Koalas look like teddy bears, cute and cuddly. But they aren't bears. They are marsupials, whose defining trait is the females' stomach pouches, where their babies live for a few months after they're born. The koala's pouch is unusual: It opens backward, toward her hind legs, instead of forward, toward her head.
Most marsupials' pouches, such as the kangaroo's, face up. When the joey pops his head out, he's facing the same direction as his mom. Some marsupials, though, have backward-facing pouches to keep their young safe. Wombats, for example, have strong forearms used to dig burrows. Backward-flying dirt could quickly fill up a forward-facing pouch, so wombats' pouches face their hind legs. Closely related to wombats, koalas aren't diggers. They spend most of their time in trees, making it seem hazardous that their pouches open down instead of up.
Koalas compensate for their upside-down pouches by using a special sphincter muscle along the outer edge of the pouch opening. A mother koala uses this muscle almost like a drawstring, closing the opening tightly as she climbs through the trees. Other marsupials have similar muscles, though they aren't designed to hold the baby in. Instead, they help the mom close her pouch when the outside temperature is cold so the babies stay warm.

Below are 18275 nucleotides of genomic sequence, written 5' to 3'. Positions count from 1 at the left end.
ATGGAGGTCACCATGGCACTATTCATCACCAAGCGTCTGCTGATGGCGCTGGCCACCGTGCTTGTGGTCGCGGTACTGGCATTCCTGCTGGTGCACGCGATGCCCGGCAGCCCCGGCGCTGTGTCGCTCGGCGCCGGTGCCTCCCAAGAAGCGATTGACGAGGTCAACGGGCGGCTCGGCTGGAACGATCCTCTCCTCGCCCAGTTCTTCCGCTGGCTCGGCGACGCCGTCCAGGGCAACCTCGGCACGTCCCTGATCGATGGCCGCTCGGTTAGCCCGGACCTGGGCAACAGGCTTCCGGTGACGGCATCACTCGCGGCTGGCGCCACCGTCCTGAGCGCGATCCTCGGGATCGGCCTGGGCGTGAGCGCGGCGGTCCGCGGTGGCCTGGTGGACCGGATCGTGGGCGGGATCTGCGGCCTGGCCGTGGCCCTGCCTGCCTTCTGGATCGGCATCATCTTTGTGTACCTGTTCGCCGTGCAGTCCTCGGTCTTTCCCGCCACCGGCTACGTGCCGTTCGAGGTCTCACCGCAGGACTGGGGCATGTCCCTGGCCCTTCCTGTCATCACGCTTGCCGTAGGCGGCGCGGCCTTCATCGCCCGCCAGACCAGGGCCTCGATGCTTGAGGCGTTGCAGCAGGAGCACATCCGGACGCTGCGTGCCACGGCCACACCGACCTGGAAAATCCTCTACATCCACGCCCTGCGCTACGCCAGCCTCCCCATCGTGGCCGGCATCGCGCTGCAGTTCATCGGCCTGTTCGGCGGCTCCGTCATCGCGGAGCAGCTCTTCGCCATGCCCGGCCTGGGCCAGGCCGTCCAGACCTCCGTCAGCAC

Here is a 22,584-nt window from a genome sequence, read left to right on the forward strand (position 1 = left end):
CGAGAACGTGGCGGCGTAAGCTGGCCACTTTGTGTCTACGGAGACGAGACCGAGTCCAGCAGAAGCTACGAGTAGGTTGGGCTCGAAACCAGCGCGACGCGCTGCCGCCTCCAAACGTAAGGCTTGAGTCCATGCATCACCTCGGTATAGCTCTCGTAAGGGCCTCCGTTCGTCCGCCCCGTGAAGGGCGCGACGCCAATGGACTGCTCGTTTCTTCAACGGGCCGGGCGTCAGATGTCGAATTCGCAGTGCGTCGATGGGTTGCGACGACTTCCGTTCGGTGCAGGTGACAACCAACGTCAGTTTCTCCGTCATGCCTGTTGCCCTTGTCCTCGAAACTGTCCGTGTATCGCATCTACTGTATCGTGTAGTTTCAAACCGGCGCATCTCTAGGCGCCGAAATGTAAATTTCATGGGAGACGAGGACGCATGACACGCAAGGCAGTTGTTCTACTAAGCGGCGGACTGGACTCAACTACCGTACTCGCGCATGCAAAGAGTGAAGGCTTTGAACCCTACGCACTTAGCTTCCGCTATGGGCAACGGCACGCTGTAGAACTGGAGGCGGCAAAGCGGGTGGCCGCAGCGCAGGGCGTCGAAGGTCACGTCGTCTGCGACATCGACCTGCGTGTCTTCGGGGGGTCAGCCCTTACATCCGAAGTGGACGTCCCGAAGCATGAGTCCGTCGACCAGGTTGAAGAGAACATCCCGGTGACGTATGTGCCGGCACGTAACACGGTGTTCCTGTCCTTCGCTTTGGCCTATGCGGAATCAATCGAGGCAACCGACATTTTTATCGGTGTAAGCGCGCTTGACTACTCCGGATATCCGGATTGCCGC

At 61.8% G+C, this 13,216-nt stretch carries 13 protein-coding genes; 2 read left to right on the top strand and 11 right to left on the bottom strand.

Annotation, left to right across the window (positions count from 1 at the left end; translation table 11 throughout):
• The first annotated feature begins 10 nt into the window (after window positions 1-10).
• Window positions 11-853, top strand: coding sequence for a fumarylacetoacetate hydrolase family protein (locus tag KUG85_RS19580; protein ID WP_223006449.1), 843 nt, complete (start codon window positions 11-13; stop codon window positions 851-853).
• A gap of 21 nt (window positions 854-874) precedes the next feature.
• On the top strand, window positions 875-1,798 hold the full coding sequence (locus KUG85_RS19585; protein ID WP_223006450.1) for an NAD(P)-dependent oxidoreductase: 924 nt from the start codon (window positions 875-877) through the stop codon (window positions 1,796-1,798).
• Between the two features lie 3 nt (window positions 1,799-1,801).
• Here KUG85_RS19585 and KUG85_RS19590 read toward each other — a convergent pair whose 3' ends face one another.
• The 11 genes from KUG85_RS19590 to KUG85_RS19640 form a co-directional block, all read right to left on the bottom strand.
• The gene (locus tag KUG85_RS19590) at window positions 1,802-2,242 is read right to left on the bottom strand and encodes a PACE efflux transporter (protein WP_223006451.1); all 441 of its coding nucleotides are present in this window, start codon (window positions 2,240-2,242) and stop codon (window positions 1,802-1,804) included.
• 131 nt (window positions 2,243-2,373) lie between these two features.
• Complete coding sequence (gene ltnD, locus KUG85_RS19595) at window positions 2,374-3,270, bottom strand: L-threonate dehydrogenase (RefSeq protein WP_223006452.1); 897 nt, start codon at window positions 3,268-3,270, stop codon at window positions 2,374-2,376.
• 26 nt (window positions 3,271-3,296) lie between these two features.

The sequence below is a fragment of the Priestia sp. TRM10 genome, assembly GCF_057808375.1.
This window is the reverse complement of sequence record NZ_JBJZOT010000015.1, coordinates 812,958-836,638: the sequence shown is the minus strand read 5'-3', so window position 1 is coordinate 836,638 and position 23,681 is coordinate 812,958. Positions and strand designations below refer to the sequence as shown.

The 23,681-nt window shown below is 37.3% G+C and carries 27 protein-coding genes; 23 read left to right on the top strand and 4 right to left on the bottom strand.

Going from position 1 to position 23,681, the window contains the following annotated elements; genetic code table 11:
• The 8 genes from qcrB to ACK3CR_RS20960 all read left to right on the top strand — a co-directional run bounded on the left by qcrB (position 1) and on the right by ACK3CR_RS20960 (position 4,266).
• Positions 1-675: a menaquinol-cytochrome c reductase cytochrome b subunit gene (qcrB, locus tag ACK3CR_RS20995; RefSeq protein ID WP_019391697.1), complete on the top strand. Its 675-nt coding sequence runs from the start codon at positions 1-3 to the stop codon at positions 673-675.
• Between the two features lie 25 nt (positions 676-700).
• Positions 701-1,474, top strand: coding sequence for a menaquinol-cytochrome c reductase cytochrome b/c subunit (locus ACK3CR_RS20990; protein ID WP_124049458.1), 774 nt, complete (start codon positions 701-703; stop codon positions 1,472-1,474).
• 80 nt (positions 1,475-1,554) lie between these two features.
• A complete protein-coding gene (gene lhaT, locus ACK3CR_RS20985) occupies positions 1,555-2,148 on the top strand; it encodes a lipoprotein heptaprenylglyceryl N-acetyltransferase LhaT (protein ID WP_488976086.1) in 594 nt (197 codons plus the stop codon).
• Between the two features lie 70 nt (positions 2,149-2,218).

A baby koala does his share of the work to stay inside his mom's pouch. As a tiny newborn, about 3/4 inch long, he crawls from the birth canal into the pouch using his already strong forearms. He grips her fur inside the pouch to hang on tightly as needed. He makes his way over to one of her two teats, which swells up immediately as soon as his mouth closes on it. This helps him hang on with his mouth as well as his hands until he's big enough to explore outside the pouch.
Koala babies tend to remain completely inside the pouches until they're about 22 weeks old. Until then, their eyes are closed and they are still developing their fur. When their eyes open, they start poking their heads out of the pouches to look around. By age 30 weeks, a koala baby goes back into the pouch only to sleep and eat, enjoying time clinging to his mom's belly or back as she teaches him about life in the trees. At 36 weeks of age, most koala babies are learning to eat on their own and don't climb back into the pouch, although they still nurse. They stay with their moms until they're about 12 months old.
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